Eight things you can do to help your employees work from home

From April 2014, any employee who has more than 26 weeks of continuous service with you will have the right to request flexible working, and you will be required to give the request serious consideration.

The good news is that the latest Workplace Employment Relations Study has shown that enabling flexible working, including working some or all of the time from home, leads to a happier and more productive workforce.

Employees can save time and stress by avoiding the rush-hour commute, or fit their work in around family commitments. Those members of staff who feel they have greater autonomy and freedom over how and when they do their work are more likely to “go the extra mile” for their employers.

But there can be one major challenge to working from home – and, no, it’s not the irresistible lure of a comfortable sofa and the Jeremy Kyle Show. It’s the technology. The best laid flexible-working plans can be thrown into disarray by a dodgy internet connection or a corrupted flash drive. How can you guard against these problems and help your staff to work effectively from home?

1. Make sure your staff have a good home internet connection.

Yes, this costs, but not nearly as much as the time lost when a cheap-as-chips domestic broadband service cracks up when the kids get home from school.

2. Make sure your business has the best internet service you can afford.

Not all internet connections are created equal. Many small businesses suffer from fluctuating broadband speed, which can have an impact on day-to-day operations as well as on the connectivity of people working from home. Consider your options to make sure your connection is the most stable and reliable it can be.

3. Install an IP-based phone system to connect the employee’s home with the office system.

It creates a more professional image if home-working employees can make and receive telephone calls on the office number, avoids poor quality calls from mobiles, and makes expenses easier to deal with. Voice over Internet Protocol technologies can be a useful way of making these connections.

4. Ensure you have a seamless email system.

With the vast majority of business communications now taking place via email, it is essential that home workers are able to pick up and send emails working from home as if they were in the office using webmail or other Outlook connection options.

5. Think about printing requirements.

The options of printing at home, the office or both need to be thought through, from a technical standpoint as well as in terms of quality and confidentiality. Everything is possible but a clear set-up ensures documents are not printed in the wrong place – wasting paper and possibly making a confidential document openly available.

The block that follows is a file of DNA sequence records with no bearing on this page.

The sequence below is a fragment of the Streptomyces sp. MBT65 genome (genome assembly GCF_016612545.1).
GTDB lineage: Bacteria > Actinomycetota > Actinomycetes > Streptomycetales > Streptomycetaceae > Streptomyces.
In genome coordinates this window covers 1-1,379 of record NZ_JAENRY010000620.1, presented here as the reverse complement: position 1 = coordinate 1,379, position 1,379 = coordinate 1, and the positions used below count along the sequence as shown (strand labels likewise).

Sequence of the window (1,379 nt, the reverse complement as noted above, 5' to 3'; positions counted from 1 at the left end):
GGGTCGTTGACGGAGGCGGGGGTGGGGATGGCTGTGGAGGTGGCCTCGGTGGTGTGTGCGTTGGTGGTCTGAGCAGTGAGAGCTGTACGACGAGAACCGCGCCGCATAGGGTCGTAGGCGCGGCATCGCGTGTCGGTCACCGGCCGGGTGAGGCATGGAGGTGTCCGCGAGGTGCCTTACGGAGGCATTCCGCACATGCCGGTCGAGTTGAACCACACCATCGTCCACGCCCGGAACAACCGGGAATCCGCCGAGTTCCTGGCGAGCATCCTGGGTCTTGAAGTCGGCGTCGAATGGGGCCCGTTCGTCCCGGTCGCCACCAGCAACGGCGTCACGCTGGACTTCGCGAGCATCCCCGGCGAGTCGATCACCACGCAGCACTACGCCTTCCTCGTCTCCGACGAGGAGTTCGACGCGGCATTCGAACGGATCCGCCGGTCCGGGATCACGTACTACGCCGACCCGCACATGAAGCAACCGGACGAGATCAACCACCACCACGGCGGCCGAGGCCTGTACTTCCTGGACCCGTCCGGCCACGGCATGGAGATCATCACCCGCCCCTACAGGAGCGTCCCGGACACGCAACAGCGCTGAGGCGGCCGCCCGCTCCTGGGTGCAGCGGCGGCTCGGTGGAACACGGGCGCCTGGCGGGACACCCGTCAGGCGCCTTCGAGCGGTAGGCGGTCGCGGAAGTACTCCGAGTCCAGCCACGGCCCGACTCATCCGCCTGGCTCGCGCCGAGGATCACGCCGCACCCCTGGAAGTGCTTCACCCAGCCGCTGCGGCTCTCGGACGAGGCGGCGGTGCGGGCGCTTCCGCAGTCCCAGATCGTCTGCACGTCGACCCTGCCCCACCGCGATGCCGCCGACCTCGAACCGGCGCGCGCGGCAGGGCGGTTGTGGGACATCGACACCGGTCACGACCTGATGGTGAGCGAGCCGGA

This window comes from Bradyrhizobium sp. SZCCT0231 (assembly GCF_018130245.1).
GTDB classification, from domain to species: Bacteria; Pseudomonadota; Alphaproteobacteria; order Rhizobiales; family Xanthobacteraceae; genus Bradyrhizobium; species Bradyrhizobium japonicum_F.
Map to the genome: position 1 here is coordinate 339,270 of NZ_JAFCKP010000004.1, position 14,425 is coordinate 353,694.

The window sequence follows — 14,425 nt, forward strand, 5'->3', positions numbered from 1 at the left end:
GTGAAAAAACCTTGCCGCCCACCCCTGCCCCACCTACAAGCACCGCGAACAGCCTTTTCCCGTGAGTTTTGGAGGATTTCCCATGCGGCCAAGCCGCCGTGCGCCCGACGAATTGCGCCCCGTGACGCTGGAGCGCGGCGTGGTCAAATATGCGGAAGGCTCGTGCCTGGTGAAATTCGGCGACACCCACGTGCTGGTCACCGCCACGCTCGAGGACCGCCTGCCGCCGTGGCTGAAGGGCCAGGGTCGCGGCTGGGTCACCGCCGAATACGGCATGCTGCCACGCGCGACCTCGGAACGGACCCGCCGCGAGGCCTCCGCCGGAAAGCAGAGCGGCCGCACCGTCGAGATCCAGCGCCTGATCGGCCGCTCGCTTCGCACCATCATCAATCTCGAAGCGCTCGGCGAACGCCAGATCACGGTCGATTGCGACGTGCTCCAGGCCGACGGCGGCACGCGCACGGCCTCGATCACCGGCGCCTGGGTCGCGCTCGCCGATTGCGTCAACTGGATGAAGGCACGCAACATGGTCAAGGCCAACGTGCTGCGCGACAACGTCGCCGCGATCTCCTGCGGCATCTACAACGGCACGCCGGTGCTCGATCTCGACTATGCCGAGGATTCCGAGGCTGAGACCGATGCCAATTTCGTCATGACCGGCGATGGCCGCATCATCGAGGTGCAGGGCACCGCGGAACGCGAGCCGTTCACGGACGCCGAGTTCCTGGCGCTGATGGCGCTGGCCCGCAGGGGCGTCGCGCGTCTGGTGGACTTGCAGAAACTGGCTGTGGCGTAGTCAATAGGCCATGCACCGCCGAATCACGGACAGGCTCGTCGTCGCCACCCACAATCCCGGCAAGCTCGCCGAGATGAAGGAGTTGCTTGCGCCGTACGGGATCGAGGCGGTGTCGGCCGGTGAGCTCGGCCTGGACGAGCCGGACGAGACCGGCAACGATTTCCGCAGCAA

6. Decide between using a VPN connection or a Virtual Workstation interface.

A Virtual Private Network (VPN) is a means of connecting external machines to your network using the internet. Your home workers can log in and connect directly to the office network from home. A Virtual Workstation, on the other hand, can be set up on the office server and home workers connect to it using a web interface without the need for a VPN connection. A major advantage of a Virtual Workstation is that it can used from any location and with any hardware, so you do not have to spend time setting up individual machines and is available for everyone to use.

7. Consider giving everyone a work laptop.

There is substantial value in assigning everyone a portable work laptop that they can take from work to home. It is set up the way they want it to be, and there is no risk of saving a document on to a home computer or having to compete for time on the computer with other members of the family.

8. Find a solution to the document-sharing challenge.

Sending documents everywhere via email slows down the systems, eats up your storage, and creates a version-control nightmare. If employees are going to work effectively from home, you have to create systems and policies that enable them to share documents from the office network. Most small businesses do this by creating shared network drives either on the office server or in the cloud, using applications such as Docushare, Dropbox, Skydrive or Googledocs.

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